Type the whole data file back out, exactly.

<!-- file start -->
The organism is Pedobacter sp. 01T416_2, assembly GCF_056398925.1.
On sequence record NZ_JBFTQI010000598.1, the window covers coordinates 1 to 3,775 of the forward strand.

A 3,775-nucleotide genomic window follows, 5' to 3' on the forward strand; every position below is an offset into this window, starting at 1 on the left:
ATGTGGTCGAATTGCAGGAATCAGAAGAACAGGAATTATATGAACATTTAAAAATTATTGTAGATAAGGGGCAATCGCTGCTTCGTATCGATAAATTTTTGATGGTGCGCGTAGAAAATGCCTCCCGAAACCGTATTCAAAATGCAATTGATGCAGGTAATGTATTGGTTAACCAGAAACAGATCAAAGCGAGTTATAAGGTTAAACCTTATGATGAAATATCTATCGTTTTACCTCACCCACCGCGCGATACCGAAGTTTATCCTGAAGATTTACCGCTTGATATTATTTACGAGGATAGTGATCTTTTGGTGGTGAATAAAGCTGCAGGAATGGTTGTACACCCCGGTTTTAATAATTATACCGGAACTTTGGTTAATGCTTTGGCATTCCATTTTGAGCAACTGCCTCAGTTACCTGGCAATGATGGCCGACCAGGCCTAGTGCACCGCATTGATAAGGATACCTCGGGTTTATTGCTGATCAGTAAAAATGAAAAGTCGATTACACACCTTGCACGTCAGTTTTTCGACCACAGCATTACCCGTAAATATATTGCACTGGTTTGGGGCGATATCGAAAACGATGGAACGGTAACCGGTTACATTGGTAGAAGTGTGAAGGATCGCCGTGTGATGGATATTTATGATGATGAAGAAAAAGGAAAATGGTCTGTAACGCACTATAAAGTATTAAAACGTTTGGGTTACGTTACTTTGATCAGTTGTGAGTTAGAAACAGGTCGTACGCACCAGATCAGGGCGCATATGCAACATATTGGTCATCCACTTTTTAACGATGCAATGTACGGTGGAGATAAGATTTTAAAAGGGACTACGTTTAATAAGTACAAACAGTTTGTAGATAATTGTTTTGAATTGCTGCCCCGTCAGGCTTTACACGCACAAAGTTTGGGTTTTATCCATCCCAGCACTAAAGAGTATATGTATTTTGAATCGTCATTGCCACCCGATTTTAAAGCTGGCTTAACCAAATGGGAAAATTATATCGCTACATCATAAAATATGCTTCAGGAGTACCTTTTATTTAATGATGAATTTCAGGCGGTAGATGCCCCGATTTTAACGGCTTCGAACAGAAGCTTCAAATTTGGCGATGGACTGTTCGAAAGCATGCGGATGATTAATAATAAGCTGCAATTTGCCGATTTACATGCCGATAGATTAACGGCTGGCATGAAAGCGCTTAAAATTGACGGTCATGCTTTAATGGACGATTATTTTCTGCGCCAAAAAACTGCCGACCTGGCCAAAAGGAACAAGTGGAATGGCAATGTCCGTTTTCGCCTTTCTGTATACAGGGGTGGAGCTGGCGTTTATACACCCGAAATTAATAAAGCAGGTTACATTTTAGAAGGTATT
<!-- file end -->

The organism is Pedobacter sp. 01T416_2, assembly GCF_056398925.1.
On sequence record NZ_JBFTQI010000598.1, the window covers coordinates 1 to 3,775 of the forward strand.

A 3,775-nucleotide genomic window follows, 5' to 3' on the forward strand; every position below is an offset into this window, starting at 1 on the left:
ATGTGGTCGAATTGCAGGAATCAGAAGAACAGGAATTATATGAACATTTAAAAATTATTGTAGATAAGGGGCAATCGCTGCTTCGTATCGATAAATTTTTGATGGTGCGCGTAGAAAATGCCTCCCGAAACCGTATTCAAAATGCAATTGATGCAGGTAATGTATTGGTTAACCAGAAACAGATCAAAGCGAGTTATAAGGTTAAACCTTATGATGAAATATCTATCGTTTTACCTCACCCACCGCGCGATACCGAAGTTTATCCTGAAGATTTACCGCTTGATATTATTTACGAGGATAGTGATCTTTTGGTGGTGAATAAAGCTGCAGGAATGGTTGTACACCCCGGTTTTAATAATTATACCGGAACTTTGGTTAATGCTTTGGCATTCCATTTTGAGCAACTGCCTCAGTTACCTGGCAATGATGGCCGACCAGGCCTAGTGCACCGCATTGATAAGGATACCTCGGGTTTATTGCTGATCAGTAAAAATGAAAAGTCGATTACACACCTTGCACGTCAGTTTTTCGACCACAGCATTACCCGTAAATATATTGCACTGGTTTGGGGCGATATCGAAAACGATGGAACGGTAACCGGTTACATTGGTAGAAGTGTGAAGGATCGCCGTGTGATGGATATTTATGATGATGAAGAAAAAGGAAAATGGTCTGTAACGCACTATAAAGTATTAAAACGTTTGGGTTACGTTACTTTGATCAGTTGTGAGTTAGAAACAGGTCGTACGCACCAGATCAGGGCGCATATGCAACATATTGGTCATCCACTTTTTAACGATGCAATGTACGGTGGAGATAAGATTTTAAAAGGGACTACGTTTAATAAGTACAAACAGTTTGTAGATAATTGTTTTGAATTGCTGCCCCGTCAGGCTTTACACGCACAAAGTTTGGGTTTTATCCATCCCAGCACTAAAGAGTATATGTATTTTGAATCGTCATTGCCACCCGATTTTAAAGCTGGCTTAACCAAATGGGAAAATTATATCGCTACATCATAAAATATGCTTCAGGAGTACCTTTTATTTAATGATGAATTTCAGGCGGTAGATGCCCCGATTTTAACGGCTTCGAACAGAAGCTTCAAATTTGGCGATGGACTGTTCGAAAGCATGCGGATGATTAATAATAAGCTGCAATTTGCCGATTTACATGCCGATAGATTAACGGCTGGCATGAAAGCGCTTAAAATTGACGGTCATGCTTTAATGGACGATTATTTTCTGCGCCAAAAAACTGCCGACCTGGCCAAAAGGAACAAGTGGAATGGCAATGTCCGTTTTCGCCTTTCTGTATACAGGGGTGGAGCTGGCGTTTATACACCCGAAATTAATAAAGCAGGTTACATTTTAGAAGGTATT